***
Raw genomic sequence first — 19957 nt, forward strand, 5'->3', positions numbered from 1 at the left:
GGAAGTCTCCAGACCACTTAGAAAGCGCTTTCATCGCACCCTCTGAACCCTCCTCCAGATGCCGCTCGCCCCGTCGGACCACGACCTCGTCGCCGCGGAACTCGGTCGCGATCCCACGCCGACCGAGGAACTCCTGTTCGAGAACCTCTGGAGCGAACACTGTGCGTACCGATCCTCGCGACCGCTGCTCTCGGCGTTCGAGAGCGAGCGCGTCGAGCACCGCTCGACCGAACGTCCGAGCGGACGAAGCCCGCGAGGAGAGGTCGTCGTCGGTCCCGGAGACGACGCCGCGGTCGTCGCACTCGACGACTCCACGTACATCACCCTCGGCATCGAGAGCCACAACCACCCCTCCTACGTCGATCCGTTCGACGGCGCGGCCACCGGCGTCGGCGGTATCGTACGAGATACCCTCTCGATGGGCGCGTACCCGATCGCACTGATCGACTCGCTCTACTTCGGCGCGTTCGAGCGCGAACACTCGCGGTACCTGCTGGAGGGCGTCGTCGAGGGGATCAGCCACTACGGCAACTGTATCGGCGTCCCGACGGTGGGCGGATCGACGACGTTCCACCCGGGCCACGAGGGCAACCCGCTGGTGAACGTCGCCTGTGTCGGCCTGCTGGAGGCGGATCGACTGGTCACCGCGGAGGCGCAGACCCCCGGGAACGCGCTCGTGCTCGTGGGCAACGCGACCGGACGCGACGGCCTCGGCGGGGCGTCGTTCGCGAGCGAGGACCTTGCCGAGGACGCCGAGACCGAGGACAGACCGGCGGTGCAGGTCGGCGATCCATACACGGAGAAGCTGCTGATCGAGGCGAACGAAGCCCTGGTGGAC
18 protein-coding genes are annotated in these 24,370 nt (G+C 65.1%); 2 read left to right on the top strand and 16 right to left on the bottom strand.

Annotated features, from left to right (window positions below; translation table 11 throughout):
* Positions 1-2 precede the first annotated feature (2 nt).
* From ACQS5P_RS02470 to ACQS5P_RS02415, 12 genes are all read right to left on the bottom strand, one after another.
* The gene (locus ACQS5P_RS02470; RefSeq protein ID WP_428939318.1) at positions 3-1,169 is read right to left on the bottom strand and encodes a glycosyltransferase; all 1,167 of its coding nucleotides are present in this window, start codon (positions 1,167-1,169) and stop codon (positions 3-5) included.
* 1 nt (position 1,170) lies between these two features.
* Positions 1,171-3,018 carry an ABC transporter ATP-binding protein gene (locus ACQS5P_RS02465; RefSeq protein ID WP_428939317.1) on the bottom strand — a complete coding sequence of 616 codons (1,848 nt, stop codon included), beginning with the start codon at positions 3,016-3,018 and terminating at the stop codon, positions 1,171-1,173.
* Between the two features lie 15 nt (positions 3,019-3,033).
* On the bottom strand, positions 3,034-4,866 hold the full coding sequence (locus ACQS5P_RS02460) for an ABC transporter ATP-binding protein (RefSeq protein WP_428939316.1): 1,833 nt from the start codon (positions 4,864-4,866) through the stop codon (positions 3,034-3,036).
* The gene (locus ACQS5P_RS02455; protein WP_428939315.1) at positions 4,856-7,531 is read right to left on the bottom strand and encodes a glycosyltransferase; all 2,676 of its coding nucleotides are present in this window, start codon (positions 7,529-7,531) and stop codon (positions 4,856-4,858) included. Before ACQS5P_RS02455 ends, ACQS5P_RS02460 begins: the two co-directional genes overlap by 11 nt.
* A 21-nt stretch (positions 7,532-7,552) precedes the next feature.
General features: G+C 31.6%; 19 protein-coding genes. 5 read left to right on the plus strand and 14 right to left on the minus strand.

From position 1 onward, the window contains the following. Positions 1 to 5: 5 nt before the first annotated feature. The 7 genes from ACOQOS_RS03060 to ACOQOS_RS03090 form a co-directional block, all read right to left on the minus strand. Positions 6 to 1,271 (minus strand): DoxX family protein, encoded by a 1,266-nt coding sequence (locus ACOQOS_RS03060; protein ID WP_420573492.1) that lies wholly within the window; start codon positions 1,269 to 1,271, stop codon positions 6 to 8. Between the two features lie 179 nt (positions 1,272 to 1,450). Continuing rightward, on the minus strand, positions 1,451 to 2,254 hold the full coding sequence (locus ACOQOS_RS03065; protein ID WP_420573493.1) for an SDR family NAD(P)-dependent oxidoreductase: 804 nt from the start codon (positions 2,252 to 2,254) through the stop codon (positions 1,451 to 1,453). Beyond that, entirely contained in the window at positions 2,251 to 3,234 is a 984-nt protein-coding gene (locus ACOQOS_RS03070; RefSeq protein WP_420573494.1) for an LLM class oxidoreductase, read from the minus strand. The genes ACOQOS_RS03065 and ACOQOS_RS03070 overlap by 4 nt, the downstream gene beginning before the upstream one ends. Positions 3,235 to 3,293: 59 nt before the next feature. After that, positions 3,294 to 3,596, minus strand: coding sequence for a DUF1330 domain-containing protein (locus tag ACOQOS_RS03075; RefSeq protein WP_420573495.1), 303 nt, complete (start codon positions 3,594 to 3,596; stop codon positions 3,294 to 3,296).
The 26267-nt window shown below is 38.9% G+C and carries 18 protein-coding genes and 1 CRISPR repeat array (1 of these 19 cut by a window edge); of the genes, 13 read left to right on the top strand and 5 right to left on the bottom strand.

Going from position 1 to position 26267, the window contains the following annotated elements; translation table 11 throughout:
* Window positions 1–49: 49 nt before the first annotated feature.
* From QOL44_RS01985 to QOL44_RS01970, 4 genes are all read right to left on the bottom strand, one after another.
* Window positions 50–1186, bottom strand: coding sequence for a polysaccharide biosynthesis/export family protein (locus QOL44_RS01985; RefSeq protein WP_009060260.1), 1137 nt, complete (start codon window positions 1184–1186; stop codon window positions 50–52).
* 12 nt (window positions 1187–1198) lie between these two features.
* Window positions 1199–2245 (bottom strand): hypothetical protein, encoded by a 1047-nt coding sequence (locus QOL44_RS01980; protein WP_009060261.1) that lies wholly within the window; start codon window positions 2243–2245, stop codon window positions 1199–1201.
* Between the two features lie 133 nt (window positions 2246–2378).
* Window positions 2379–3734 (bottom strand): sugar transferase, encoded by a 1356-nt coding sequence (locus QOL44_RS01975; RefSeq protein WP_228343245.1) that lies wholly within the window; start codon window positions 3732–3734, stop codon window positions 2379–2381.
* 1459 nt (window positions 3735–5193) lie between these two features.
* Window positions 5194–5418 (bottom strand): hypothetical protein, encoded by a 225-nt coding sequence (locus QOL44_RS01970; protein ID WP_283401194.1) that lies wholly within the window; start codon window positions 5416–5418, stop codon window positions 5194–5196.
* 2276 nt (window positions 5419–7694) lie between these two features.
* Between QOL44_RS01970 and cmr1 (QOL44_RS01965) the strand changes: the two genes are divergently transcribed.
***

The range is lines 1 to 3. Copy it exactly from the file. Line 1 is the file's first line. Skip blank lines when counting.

Raw genomic sequence first — 19957 nt, forward strand, 5'->3', positions numbered from 1 at the left:
GGAAGTCTCCAGACCACTTAGAAAGCGCTTTCATCGCACCCTCTGAACCCTCCTCCAGATGCCGCTCGCCCCGTCGGACCACGACCTCGTCGCCGCGGAACTCGGTCGCGATCCCACGCCGACCGAGGAACTCCTGTTCGAGAACCTCTGGAGCGAACACTGTGCGTACCGATCCTCGCGACCGCTGCTCTCGGCGTTCGAGAGCGAGCGCGTCGAGCACCGCTCGACCGAACGTCCGAGCGGACGAAGCCCGCGAGGAGAGGTCGTCGTCGGTCCCGGAGACGACGCCGCGGTCGTCGCACTCGACGACTCCACGTACATCACCCTCGGCATCGAGAGCCACAACCACCCCTCCTACGTCGATCCGTTCGACGGCGCGGCCACCGGCGTCGGCGGTATCGTACGAGATACCCTCTCGATGGGCGCGTACCCGATCGCACTGATCGACTCGCTCTACTTCGGCGCGTTCGAGCGCGAACACTCGCGGTACCTGCTGGAGGGCGTCGTCGAGGGGATCAGCCACTACGGCAACTGTATCGGCGTCCCGACGGTGGGCGGATCGACGACGTTCCACCCGGGCCACGAGGGCAACCCGCTGGTGAACGTCGCCTGTGTCGGCCTGCTGGAGGCGGATCGACTGGTCACCGCGGAGGCGCAGACCCCCGGGAACGCGCTCGTGCTCGTGGGCAACGCGACCGGACGCGACGGCCTCGGCGGGGCGTCGTTCGCGAGCGAGGACCTTGCCGAGGACGCCGAGACCGAGGACAGACCGGCGGTGCAGGTCGGCGATCCATACACGGAGAAGCTGCTGATCGAGGCGAACGAAGCCCTGGTGGAC
18 protein-coding genes are annotated in these 24,370 nt (G+C 65.1%); 2 read left to right on the top strand and 16 right to left on the bottom strand.